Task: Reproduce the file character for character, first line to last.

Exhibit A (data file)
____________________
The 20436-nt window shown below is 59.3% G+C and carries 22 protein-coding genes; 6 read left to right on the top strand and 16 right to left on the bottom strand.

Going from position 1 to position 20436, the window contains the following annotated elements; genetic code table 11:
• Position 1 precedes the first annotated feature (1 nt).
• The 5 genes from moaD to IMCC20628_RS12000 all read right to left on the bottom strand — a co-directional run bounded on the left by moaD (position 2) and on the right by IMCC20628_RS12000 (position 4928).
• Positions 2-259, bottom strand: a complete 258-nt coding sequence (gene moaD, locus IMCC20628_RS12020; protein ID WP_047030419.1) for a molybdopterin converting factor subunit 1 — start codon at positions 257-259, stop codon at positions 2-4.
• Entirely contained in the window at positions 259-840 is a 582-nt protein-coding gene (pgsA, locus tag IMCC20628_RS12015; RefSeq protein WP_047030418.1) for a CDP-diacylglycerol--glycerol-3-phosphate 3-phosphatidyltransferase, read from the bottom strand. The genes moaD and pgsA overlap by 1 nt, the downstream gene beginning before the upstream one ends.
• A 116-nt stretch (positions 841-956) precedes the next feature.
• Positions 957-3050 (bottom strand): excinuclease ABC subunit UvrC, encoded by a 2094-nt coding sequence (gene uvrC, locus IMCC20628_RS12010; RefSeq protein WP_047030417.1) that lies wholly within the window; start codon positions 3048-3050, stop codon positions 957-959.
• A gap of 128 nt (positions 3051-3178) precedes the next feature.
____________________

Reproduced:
The 20436-nt window shown below is 59.3% G+C and carries 22 protein-coding genes; 6 read left to right on the top strand and 16 right to left on the bottom strand.

Going from position 1 to position 20436, the window contains the following annotated elements; genetic code table 11:
• Position 1 precedes the first annotated feature (1 nt).
• The 5 genes from moaD to IMCC20628_RS12000 all read right to left on the bottom strand — a co-directional run bounded on the left by moaD (position 2) and on the right by IMCC20628_RS12000 (position 4928).
• Positions 2-259, bottom strand: a complete 258-nt coding sequence (gene moaD, locus IMCC20628_RS12020; protein ID WP_047030419.1) for a molybdopterin converting factor subunit 1 — start codon at positions 257-259, stop codon at positions 2-4.
• Entirely contained in the window at positions 259-840 is a 582-nt protein-coding gene (pgsA, locus tag IMCC20628_RS12015; RefSeq protein WP_047030418.1) for a CDP-diacylglycerol--glycerol-3-phosphate 3-phosphatidyltransferase, read from the bottom strand. The genes moaD and pgsA overlap by 1 nt, the downstream gene beginning before the upstream one ends.
• A 116-nt stretch (positions 841-956) precedes the next feature.
• Positions 957-3050 (bottom strand): excinuclease ABC subunit UvrC, encoded by a 2094-nt coding sequence (gene uvrC, locus IMCC20628_RS12010; RefSeq protein WP_047030417.1) that lies wholly within the window; start codon positions 3048-3050, stop codon positions 957-959.
• A gap of 128 nt (positions 3051-3178) precedes the next feature.